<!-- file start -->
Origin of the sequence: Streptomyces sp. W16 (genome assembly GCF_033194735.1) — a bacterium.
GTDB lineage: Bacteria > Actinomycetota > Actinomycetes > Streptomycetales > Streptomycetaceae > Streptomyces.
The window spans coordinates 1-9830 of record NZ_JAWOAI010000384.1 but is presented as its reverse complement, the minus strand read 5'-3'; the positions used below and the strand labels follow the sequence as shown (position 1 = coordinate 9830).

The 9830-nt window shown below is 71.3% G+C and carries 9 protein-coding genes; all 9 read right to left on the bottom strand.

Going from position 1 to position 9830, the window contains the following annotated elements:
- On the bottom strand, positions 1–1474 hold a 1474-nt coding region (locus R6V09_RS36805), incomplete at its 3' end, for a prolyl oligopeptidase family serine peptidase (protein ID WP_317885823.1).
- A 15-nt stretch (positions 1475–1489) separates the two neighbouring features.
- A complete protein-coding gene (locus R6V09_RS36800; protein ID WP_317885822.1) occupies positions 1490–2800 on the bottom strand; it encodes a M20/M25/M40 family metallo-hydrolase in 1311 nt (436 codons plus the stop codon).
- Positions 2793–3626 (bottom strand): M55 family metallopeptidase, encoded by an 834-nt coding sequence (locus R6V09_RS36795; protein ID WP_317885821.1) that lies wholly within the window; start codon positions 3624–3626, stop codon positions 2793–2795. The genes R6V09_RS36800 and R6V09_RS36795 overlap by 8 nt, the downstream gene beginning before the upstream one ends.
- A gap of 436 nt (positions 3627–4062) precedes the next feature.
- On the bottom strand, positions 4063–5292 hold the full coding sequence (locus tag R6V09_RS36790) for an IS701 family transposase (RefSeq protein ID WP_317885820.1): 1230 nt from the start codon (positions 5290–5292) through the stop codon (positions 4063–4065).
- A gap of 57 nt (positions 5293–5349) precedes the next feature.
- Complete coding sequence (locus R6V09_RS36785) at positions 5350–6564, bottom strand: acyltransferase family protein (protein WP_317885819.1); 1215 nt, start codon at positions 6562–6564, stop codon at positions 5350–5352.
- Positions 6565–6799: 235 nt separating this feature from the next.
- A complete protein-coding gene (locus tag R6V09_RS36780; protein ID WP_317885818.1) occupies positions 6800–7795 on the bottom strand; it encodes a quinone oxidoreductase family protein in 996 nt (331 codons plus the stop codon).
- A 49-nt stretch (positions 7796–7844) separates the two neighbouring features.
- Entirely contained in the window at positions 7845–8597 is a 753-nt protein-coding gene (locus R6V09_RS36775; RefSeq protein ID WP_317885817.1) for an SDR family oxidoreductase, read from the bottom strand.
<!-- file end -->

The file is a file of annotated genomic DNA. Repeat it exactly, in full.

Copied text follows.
Origin of the sequence: Streptomyces sp. W16 (genome assembly GCF_033194735.1) — a bacterium.
GTDB lineage: Bacteria > Actinomycetota > Actinomycetes > Streptomycetales > Streptomycetaceae > Streptomyces.
The window spans coordinates 1-9830 of record NZ_JAWOAI010000384.1 but is presented as its reverse complement, the minus strand read 5'-3'; the positions used below and the strand labels follow the sequence as shown (position 1 = coordinate 9830).

The 9830-nt window shown below is 71.3% G+C and carries 9 protein-coding genes; all 9 read right to left on the bottom strand.

Going from position 1 to position 9830, the window contains the following annotated elements:
- On the bottom strand, positions 1–1474 hold a 1474-nt coding region (locus R6V09_RS36805), incomplete at its 3' end, for a prolyl oligopeptidase family serine peptidase (protein ID WP_317885823.1).
- A 15-nt stretch (positions 1475–1489) separates the two neighbouring features.
- A complete protein-coding gene (locus R6V09_RS36800; protein ID WP_317885822.1) occupies positions 1490–2800 on the bottom strand; it encodes a M20/M25/M40 family metallo-hydrolase in 1311 nt (436 codons plus the stop codon).
- Positions 2793–3626 (bottom strand): M55 family metallopeptidase, encoded by an 834-nt coding sequence (locus R6V09_RS36795; protein ID WP_317885821.1) that lies wholly within the window; start codon positions 3624–3626, stop codon positions 2793–2795. The genes R6V09_RS36800 and R6V09_RS36795 overlap by 8 nt, the downstream gene beginning before the upstream one ends.
- A gap of 436 nt (positions 3627–4062) precedes the next feature.
- On the bottom strand, positions 4063–5292 hold the full coding sequence (locus tag R6V09_RS36790) for an IS701 family transposase (RefSeq protein ID WP_317885820.1): 1230 nt from the start codon (positions 5290–5292) through the stop codon (positions 4063–4065).
- A gap of 57 nt (positions 5293–5349) precedes the next feature.
- Complete coding sequence (locus R6V09_RS36785) at positions 5350–6564, bottom strand: acyltransferase family protein (protein WP_317885819.1); 1215 nt, start codon at positions 6562–6564, stop codon at positions 5350–5352.
- Positions 6565–6799: 235 nt separating this feature from the next.
- A complete protein-coding gene (locus tag R6V09_RS36780; protein ID WP_317885818.1) occupies positions 6800–7795 on the bottom strand; it encodes a quinone oxidoreductase family protein in 996 nt (331 codons plus the stop codon).
- A 49-nt stretch (positions 7796–7844) separates the two neighbouring features.
- Entirely contained in the window at positions 7845–8597 is a 753-nt protein-coding gene (locus R6V09_RS36775; RefSeq protein ID WP_317885817.1) for an SDR family oxidoreductase, read from the bottom strand.